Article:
This is a comment on the article 'Focusing in the Digital Era - Part I' recently published on the LL site.
I am not going to argue here about the details and findings in the article. What I want to comment on is the author's basic premise that in the case of digital capture, degree of enlargement, defined as the percentage of increase of the sensor dimensions to produce a specific sized print, is of relevance. Assuming this premise results, for example, in the reasoning that an image captured by a (theoretically perfect) sensor smaller but of equal MP number than a larger (theoretically perfect) sensor can 'support' less 'enlargement', just because of its smaller geometric dimensions.
I find it hard to agree with this assertion, although it is a very common one in digital photography fora. A digital image, I believe, is a 'virtual' entity. It does not have dimensions per se, the way a piece of film has. By the time it is captured it exists in storage and it is independent of the geometric dimensions of the capture sensor. I can see no way of attributing absolute geometric dimensions to this image which are then somehow 'enlarged' to produce a print.
'Enlargement' and 'enlargeability' in the digital era depends on MP content, information amount so to speak. The degree of enlargeability is directly related to the amount of information contained and not on any non-existent geometric dimensions of the captured image.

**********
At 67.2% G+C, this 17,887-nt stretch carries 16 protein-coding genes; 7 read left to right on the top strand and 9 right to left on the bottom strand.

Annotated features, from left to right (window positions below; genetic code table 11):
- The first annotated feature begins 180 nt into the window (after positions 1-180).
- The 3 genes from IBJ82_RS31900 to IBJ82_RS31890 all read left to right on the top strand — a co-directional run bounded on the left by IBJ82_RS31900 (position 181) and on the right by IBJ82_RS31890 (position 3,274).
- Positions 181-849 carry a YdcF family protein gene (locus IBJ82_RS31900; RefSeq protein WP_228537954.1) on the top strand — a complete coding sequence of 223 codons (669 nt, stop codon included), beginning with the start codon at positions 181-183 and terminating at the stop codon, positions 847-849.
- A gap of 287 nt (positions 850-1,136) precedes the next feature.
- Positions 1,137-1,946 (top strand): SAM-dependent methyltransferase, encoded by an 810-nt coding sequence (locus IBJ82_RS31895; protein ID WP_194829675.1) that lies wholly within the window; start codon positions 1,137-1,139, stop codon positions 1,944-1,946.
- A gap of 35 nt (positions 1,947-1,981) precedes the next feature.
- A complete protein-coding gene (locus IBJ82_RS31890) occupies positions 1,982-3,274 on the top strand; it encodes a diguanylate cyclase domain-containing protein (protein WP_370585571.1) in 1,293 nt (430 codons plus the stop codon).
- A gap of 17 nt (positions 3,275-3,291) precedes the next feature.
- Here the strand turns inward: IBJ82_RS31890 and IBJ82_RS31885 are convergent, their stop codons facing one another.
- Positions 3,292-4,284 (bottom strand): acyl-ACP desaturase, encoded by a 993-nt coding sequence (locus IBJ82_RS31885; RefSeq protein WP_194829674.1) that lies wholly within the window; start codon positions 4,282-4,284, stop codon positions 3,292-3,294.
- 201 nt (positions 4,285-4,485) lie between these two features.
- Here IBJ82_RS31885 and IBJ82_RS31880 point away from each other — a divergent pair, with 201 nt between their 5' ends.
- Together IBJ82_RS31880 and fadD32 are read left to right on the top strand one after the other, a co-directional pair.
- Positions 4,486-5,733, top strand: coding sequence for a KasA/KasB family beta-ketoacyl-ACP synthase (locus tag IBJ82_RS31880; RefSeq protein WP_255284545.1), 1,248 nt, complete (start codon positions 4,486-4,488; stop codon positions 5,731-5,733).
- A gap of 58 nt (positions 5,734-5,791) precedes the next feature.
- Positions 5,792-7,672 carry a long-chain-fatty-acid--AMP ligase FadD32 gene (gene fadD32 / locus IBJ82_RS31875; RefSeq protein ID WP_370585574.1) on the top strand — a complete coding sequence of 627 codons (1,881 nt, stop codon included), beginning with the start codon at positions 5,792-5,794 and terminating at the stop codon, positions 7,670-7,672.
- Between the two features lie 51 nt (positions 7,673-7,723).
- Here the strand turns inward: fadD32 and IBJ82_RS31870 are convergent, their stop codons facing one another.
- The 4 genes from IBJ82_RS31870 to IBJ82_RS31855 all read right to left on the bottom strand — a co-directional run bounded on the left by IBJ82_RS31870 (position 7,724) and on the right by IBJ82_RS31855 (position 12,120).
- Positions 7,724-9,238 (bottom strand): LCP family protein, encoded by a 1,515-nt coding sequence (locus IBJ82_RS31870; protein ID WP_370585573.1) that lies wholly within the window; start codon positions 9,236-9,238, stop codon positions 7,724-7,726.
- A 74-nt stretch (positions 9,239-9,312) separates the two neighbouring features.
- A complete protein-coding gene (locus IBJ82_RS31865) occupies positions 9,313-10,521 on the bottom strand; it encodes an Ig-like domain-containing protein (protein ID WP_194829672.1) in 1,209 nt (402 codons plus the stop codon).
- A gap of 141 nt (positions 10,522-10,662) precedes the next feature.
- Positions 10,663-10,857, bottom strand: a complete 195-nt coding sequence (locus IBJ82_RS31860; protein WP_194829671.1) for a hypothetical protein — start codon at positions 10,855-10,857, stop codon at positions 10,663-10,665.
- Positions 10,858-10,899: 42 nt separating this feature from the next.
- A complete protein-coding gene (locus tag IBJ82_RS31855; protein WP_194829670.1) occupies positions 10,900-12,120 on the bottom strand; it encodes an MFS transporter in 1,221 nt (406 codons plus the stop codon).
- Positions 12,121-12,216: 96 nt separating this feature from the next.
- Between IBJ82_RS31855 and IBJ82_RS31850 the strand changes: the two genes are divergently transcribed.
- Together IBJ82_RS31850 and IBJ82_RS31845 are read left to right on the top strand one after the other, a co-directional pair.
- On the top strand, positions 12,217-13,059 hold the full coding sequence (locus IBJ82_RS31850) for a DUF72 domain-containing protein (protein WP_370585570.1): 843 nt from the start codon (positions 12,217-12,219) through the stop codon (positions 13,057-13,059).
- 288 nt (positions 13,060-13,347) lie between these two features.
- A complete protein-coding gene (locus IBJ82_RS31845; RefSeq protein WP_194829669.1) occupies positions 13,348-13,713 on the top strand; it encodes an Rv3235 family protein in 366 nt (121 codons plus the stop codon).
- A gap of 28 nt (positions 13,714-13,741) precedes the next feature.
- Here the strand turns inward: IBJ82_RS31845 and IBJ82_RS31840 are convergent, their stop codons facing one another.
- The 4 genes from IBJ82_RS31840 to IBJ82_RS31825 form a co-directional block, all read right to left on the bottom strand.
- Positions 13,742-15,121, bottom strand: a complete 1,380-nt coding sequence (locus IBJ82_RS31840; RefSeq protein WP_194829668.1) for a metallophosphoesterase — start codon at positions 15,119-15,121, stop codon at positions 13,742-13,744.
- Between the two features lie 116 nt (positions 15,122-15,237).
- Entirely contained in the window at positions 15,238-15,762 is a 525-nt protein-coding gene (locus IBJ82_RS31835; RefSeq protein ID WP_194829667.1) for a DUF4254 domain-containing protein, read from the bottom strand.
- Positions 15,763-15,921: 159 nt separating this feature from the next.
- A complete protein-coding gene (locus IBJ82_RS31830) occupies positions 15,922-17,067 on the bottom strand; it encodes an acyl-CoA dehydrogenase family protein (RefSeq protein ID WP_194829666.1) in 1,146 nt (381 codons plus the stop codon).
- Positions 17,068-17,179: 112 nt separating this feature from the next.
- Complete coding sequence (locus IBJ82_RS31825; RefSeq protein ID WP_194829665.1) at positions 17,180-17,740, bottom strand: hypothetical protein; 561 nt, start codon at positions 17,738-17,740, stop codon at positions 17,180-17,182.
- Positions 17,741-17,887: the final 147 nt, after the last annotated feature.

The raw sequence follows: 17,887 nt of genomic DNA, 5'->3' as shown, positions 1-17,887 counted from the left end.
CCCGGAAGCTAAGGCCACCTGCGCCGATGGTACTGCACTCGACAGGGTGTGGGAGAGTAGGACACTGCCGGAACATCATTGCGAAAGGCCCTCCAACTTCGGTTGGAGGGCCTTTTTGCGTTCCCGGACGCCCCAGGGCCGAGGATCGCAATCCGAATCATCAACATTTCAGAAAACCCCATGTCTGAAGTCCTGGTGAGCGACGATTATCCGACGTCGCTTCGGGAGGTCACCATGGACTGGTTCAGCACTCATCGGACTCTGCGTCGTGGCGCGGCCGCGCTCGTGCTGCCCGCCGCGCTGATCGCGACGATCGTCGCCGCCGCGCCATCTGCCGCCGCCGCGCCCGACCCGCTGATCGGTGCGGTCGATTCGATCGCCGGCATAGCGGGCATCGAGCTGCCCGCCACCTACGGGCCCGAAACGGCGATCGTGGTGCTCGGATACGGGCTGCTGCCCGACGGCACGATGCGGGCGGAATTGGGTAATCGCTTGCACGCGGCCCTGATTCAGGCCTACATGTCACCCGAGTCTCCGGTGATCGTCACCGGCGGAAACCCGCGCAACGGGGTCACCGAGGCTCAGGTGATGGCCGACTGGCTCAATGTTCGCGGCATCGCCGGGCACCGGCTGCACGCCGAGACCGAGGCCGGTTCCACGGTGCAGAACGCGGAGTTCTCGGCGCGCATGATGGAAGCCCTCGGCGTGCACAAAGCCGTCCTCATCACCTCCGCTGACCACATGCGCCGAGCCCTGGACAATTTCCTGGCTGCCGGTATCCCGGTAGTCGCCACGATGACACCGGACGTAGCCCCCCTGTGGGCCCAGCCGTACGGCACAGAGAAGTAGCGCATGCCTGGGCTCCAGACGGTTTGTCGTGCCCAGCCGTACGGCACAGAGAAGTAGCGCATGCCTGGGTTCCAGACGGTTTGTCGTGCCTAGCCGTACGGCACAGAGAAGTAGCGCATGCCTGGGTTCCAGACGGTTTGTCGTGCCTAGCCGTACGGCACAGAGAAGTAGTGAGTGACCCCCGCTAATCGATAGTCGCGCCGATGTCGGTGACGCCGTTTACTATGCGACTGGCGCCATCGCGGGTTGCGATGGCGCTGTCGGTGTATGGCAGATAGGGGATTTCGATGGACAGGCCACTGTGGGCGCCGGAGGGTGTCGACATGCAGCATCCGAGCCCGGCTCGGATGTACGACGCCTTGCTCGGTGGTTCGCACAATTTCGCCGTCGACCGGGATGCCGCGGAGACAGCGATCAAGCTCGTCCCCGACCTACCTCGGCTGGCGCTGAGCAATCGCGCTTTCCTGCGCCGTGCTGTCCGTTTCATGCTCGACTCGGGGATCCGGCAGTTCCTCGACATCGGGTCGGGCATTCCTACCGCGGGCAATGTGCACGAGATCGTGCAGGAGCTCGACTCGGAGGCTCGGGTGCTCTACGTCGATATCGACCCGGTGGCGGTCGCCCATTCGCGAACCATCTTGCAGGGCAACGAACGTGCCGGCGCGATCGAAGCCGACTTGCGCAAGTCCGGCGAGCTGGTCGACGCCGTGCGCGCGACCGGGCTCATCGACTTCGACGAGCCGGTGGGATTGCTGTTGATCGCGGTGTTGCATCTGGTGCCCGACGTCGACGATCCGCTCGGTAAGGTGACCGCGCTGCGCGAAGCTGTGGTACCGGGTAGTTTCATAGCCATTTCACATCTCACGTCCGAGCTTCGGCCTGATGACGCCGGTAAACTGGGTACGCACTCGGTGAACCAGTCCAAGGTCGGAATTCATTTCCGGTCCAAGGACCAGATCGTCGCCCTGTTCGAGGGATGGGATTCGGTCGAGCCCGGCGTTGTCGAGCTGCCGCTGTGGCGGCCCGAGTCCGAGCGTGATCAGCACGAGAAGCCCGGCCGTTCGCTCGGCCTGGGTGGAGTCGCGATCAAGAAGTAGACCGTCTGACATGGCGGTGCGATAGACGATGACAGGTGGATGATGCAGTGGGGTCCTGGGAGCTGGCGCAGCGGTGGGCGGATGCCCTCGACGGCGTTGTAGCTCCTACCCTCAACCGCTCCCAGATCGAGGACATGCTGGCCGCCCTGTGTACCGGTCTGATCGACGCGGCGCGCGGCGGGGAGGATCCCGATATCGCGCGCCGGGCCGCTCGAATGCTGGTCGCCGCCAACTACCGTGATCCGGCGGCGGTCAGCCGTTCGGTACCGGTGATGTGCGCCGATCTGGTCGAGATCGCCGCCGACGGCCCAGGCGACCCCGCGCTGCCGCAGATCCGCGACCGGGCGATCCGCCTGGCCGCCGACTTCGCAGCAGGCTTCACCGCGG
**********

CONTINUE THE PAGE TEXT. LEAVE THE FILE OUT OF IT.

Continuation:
So, can't we draw a parallel between digital and analogue capture with regards to 'enlargeability'? I believe we can but we have to go one level up in the film case to draw parallels. Examine why is that a larger piece of film can support more enlargement than a smaller one.
Information content as a measure of enlargeability is true for the film case as well. But in that case, assuming the use of the same film emulsion with a set ability for information capture per unit of area, a larger piece of film directly means more information storage capability.
Surely there are quantities directly related to the geometric dimensions and MP number of a capture sensor that will affect the DoF (Circle of Confusion), pixel pitch for one, but the author seems to ignore these. In fact, I have yet to see a conscise and convincing essay on the net dealing with the definition of the, largely subjective, CoC using terms applicable to the digital era.
I suppose this is a difference in semantics but a very important one I believe.
I would welcome constructive arguments for or against my premise.